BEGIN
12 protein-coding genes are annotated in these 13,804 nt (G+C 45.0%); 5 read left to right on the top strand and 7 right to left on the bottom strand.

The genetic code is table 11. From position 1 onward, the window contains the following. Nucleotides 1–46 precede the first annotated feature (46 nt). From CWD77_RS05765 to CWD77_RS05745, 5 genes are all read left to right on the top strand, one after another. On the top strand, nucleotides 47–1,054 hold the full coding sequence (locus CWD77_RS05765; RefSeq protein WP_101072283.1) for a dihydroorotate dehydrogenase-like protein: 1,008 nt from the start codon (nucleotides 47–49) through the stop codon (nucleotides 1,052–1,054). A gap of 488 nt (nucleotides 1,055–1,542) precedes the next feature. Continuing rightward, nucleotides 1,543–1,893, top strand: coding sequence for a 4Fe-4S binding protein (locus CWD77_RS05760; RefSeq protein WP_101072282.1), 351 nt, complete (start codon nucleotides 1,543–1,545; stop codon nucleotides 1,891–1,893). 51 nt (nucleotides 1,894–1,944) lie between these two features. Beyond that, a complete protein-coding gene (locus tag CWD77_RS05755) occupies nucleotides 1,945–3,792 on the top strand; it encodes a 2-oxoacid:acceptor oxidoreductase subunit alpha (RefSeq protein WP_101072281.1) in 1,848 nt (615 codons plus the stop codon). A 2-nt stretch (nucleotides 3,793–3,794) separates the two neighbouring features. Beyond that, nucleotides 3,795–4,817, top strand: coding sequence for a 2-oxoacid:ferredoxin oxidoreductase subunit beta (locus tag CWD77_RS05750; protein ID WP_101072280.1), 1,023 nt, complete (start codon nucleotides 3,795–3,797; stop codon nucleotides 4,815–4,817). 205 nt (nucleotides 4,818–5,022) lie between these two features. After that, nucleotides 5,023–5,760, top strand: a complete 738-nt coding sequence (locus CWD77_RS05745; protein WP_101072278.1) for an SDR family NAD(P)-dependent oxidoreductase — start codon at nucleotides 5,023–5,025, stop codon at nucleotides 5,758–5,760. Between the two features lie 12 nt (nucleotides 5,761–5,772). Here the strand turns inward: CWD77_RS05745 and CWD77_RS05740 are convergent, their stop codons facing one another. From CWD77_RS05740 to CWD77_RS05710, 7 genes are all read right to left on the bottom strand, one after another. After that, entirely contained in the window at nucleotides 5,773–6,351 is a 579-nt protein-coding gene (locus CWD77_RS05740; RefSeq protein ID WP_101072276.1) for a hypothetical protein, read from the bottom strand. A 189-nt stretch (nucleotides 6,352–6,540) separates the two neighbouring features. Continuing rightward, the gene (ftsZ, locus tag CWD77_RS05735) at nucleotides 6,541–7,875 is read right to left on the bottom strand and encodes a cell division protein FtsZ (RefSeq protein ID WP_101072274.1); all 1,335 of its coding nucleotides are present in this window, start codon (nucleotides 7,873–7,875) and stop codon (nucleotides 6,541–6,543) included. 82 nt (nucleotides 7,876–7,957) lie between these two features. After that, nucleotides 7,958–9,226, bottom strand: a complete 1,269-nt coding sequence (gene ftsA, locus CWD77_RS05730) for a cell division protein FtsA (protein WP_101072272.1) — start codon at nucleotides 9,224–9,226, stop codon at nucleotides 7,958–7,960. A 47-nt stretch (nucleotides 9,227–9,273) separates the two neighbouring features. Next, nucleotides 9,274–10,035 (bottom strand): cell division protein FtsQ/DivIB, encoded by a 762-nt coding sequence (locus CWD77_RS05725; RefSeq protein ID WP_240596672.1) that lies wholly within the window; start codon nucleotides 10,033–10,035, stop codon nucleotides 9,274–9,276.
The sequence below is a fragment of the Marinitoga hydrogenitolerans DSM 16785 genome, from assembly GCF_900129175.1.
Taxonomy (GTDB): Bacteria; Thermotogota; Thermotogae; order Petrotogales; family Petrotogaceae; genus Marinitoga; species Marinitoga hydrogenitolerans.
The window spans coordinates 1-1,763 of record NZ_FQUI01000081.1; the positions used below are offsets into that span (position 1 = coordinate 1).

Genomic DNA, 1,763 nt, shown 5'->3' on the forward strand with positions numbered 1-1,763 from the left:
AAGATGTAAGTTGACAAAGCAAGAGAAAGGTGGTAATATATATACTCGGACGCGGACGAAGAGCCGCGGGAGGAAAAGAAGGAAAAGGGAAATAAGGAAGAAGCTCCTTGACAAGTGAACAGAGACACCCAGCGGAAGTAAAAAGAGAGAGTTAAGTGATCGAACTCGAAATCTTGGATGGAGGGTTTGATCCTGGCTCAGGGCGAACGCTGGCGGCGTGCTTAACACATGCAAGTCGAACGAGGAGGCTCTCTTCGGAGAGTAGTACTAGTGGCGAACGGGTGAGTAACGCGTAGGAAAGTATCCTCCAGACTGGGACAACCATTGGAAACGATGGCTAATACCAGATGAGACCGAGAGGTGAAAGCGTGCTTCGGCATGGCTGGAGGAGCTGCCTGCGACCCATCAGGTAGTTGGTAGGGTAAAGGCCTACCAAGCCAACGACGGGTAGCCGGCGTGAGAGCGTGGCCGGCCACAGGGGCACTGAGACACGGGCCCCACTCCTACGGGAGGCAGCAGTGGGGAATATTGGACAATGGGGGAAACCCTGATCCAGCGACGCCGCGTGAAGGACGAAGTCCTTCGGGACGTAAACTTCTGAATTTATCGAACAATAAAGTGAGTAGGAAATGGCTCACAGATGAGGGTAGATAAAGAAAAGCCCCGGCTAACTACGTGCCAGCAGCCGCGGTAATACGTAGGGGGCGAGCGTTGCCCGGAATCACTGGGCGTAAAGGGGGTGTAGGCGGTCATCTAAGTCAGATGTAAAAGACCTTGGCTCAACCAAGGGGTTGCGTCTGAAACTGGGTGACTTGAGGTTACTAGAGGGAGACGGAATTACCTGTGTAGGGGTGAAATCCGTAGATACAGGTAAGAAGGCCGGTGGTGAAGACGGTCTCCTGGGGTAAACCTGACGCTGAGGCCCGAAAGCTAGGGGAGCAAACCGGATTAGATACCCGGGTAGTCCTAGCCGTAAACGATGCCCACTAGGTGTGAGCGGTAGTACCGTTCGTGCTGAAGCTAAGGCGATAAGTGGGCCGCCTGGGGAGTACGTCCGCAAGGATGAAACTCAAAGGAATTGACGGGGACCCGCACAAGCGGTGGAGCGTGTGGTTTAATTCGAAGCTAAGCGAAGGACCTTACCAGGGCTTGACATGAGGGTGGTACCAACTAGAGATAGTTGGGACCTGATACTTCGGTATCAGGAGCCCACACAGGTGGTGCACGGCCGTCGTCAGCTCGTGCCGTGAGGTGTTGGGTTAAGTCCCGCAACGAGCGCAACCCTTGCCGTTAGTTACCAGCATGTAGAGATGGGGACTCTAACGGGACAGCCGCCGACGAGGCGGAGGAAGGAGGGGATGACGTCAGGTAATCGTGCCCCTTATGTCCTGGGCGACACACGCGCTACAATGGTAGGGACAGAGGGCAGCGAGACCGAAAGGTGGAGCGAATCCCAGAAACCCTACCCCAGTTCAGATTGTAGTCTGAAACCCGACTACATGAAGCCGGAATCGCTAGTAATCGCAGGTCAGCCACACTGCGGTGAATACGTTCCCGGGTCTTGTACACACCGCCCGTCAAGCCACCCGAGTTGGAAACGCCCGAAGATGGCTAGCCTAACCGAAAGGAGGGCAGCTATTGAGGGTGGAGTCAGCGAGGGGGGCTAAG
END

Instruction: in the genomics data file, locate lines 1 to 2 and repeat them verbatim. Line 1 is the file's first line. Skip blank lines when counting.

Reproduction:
12 protein-coding genes are annotated in these 13,804 nt (G+C 45.0%); 5 read left to right on the top strand and 7 right to left on the bottom strand.

The genetic code is table 11. From position 1 onward, the window contains the following. Nucleotides 1–46 precede the first annotated feature (46 nt). From CWD77_RS05765 to CWD77_RS05745, 5 genes are all read left to right on the top strand, one after another. On the top strand, nucleotides 47–1,054 hold the full coding sequence (locus CWD77_RS05765; RefSeq protein WP_101072283.1) for a dihydroorotate dehydrogenase-like protein: 1,008 nt from the start codon (nucleotides 47–49) through the stop codon (nucleotides 1,052–1,054). A gap of 488 nt (nucleotides 1,055–1,542) precedes the next feature. Continuing rightward, nucleotides 1,543–1,893, top strand: coding sequence for a 4Fe-4S binding protein (locus CWD77_RS05760; RefSeq protein WP_101072282.1), 351 nt, complete (start codon nucleotides 1,543–1,545; stop codon nucleotides 1,891–1,893). 51 nt (nucleotides 1,894–1,944) lie between these two features. Beyond that, a complete protein-coding gene (locus tag CWD77_RS05755) occupies nucleotides 1,945–3,792 on the top strand; it encodes a 2-oxoacid:acceptor oxidoreductase subunit alpha (RefSeq protein WP_101072281.1) in 1,848 nt (615 codons plus the stop codon). A 2-nt stretch (nucleotides 3,793–3,794) separates the two neighbouring features. Beyond that, nucleotides 3,795–4,817, top strand: coding sequence for a 2-oxoacid:ferredoxin oxidoreductase subunit beta (locus tag CWD77_RS05750; protein ID WP_101072280.1), 1,023 nt, complete (start codon nucleotides 3,795–3,797; stop codon nucleotides 4,815–4,817). 205 nt (nucleotides 4,818–5,022) lie between these two features. After that, nucleotides 5,023–5,760, top strand: a complete 738-nt coding sequence (locus CWD77_RS05745; protein WP_101072278.1) for an SDR family NAD(P)-dependent oxidoreductase — start codon at nucleotides 5,023–5,025, stop codon at nucleotides 5,758–5,760. Between the two features lie 12 nt (nucleotides 5,761–5,772). Here the strand turns inward: CWD77_RS05745 and CWD77_RS05740 are convergent, their stop codons facing one another. From CWD77_RS05740 to CWD77_RS05710, 7 genes are all read right to left on the bottom strand, one after another. After that, entirely contained in the window at nucleotides 5,773–6,351 is a 579-nt protein-coding gene (locus CWD77_RS05740; RefSeq protein ID WP_101072276.1) for a hypothetical protein, read from the bottom strand. A 189-nt stretch (nucleotides 6,352–6,540) separates the two neighbouring features. Continuing rightward, the gene (ftsZ, locus tag CWD77_RS05735) at nucleotides 6,541–7,875 is read right to left on the bottom strand and encodes a cell division protein FtsZ (RefSeq protein ID WP_101072274.1); all 1,335 of its coding nucleotides are present in this window, start codon (nucleotides 7,873–7,875) and stop codon (nucleotides 6,541–6,543) included. 82 nt (nucleotides 7,876–7,957) lie between these two features. After that, nucleotides 7,958–9,226, bottom strand: a complete 1,269-nt coding sequence (gene ftsA, locus CWD77_RS05730) for a cell division protein FtsA (protein WP_101072272.1) — start codon at nucleotides 9,224–9,226, stop codon at nucleotides 7,958–7,960. A 47-nt stretch (nucleotides 9,227–9,273) separates the two neighbouring features. Next, nucleotides 9,274–10,035 (bottom strand): cell division protein FtsQ/DivIB, encoded by a 762-nt coding sequence (locus CWD77_RS05725; RefSeq protein ID WP_240596672.1) that lies wholly within the window; start codon nucleotides 10,033–10,035, stop codon nucleotides 9,274–9,276.